Recently I was reading part of Madeline L’Engle’s And It Was Good and the following statement stuck in my mind:
“The hem of Jesus’ garment must often have been dirty.”
In turn, I was reminded of the story about the healing of the woman with a flow of blood for twelve years recorded in Mark 5:25-34.
And a woman was there who had been subject to bleeding for twelve
years. She had suffered a great deal under the care of many doctors
and had spent all she had, yet instead of getting better she grew worse.
When she heard about Jesus, she came up behind him in the crowd
and touched his cloak, because she thought, “If I just touch his
clothes, I will be healed.” Immediately her bleeding stopped and she
felt in her body that she was freed from her suffering.
At once Jesus realized that power had gone out from him. He turned
around in the crowd and asked, “Who touched my clothes?”
“You see the people crowding against you,” his disciples
answered, “and yet you can ask, ‘Who touched me?’ ”
But Jesus kept looking around to see who had done it. Then the
woman, knowing what had happened to her, came and fell at his feet and,
trembling with fear, told him the whole truth. He said to her, “Daughter,
your faith has healed you. Go in peace and be freed from your suffering.”
Madeline L’Engle was talking about how Jesus never turned anyone away no matter who they were or what they had done. Symbolically she was saying that Jesus constantly came in contact with sinful people, “dirty people”, and it did not bother him. If his being with others resulted in their coming to know him in a personal way, then, as God’s son, his purpose in coming to earth was fulfilled.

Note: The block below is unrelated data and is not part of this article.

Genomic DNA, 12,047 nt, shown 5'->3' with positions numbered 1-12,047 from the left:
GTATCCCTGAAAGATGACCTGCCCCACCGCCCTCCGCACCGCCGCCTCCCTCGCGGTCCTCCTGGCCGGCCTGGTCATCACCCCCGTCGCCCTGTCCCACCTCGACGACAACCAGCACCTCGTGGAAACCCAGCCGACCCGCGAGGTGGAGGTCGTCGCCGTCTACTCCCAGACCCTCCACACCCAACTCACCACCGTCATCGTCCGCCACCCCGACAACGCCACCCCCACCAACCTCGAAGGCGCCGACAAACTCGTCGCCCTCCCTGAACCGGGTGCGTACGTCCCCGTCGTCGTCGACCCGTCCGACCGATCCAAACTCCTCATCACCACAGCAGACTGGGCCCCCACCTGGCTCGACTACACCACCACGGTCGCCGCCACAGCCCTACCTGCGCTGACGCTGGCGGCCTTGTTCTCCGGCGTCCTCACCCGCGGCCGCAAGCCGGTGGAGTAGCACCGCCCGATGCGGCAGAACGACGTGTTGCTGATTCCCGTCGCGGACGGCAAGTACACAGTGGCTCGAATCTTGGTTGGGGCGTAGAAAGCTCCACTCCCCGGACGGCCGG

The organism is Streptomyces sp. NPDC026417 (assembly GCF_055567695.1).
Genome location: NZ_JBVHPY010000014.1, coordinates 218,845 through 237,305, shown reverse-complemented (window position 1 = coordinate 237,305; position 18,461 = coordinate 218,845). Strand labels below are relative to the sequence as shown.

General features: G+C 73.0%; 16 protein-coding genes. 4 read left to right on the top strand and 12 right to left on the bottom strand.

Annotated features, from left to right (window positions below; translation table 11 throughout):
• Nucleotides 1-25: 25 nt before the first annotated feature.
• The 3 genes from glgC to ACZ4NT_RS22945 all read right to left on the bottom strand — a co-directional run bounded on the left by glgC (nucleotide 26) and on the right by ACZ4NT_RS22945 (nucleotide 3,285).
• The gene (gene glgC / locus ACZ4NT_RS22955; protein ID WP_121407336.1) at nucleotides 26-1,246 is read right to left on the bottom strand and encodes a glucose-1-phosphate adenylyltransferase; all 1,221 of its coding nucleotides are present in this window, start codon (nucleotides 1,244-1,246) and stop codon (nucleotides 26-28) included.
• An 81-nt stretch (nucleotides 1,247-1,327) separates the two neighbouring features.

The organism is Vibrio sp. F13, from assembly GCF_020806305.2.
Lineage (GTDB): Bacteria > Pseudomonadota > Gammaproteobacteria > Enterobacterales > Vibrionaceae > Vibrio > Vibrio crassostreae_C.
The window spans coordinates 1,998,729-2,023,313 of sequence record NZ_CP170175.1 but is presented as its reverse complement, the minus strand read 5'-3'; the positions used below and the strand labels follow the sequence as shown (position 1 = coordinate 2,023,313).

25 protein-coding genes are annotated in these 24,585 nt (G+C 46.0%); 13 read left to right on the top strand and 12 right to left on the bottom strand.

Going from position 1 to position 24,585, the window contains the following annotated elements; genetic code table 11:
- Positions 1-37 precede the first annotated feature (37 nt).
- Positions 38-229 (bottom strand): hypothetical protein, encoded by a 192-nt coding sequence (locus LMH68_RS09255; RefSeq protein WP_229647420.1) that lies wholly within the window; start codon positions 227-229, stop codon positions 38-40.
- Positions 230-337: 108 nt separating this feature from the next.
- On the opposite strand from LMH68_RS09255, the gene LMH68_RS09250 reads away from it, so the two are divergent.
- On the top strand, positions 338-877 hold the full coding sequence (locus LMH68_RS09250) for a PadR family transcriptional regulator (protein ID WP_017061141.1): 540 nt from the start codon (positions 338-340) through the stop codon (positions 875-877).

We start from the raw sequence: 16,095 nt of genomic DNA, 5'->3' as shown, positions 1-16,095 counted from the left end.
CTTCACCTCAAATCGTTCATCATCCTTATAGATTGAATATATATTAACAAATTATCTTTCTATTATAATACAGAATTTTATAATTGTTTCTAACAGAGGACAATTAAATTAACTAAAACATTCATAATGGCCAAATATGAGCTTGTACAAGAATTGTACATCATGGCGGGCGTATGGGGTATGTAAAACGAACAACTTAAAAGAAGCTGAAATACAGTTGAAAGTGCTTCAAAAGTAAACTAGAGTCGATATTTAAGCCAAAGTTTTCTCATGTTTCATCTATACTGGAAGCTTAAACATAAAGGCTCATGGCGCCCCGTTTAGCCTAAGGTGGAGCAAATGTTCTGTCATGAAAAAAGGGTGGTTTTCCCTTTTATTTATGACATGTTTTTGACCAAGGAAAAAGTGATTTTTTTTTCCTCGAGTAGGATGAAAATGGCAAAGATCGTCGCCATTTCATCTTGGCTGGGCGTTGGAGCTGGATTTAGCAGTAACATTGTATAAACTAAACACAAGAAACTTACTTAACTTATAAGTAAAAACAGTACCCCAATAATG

The story recorded in the gospel of Mark tells of how the woman with a flow of blood had faith enough to press into the presence of Jesus and touch the hem of his garment even though she was in the presence of a large crowd of people. The scripture says that she touched his clothes. I think it may have been the hem of his robe she touched as that would have also been a sign of humility. In verses 28 and 34 the words “made well” come from the Hebrew word “sozo” that means saved. This can mean saved from physical death by healing or saved from spiritual death by forgiving sin and its effects. I have also heard this term used for being made whole. I like this interpretation because wholeness can refer to my complete being, my body, soul and spirit. Jesus offers me healing of my body, restoration of my soul, and new birth of my spirit.
My thoughts now return to what I read by Madeline L’Engle. If Jesus was willing to let the hem of his robe get dirty by such people as this woman with the flow of blood, then am I willing to do the same? Am I willing to let people who think and act differently come near enough to me and spend enough time with me, that they can truly see the presence of Jesus in me? Am I a willing vessel through which the power of Jesus can flow into the lives of others? I am humbled by these options and want to touch the hem of Jesus’ robe more frequently if I can then lead more people to being made whole in body, soul and spirit. Maybe I even need to reach in and touch the clothes of Jesus myself in order to receive all His healing in my life. There were many people around Jesus that day who did not take the time, or have the faith, to get as intimately close to Jesus as this woman. I wonder how I would have reacted if I were in that crowd and Jesus showed up. I admire Jesus for allowing the hem of his robe to get dirty and I admire this woman for having the faith to press into His presence for her healing when so many people were watching.
My Reader, would you have been willing to reach out like the woman with the flow of blood or would you have been part of the crowd who stayed back? Are you willing to be like Jesus and risk getting your hands or the hem of your clothes dirty? I would appreciate any thoughts or comments you might be willing to share with me.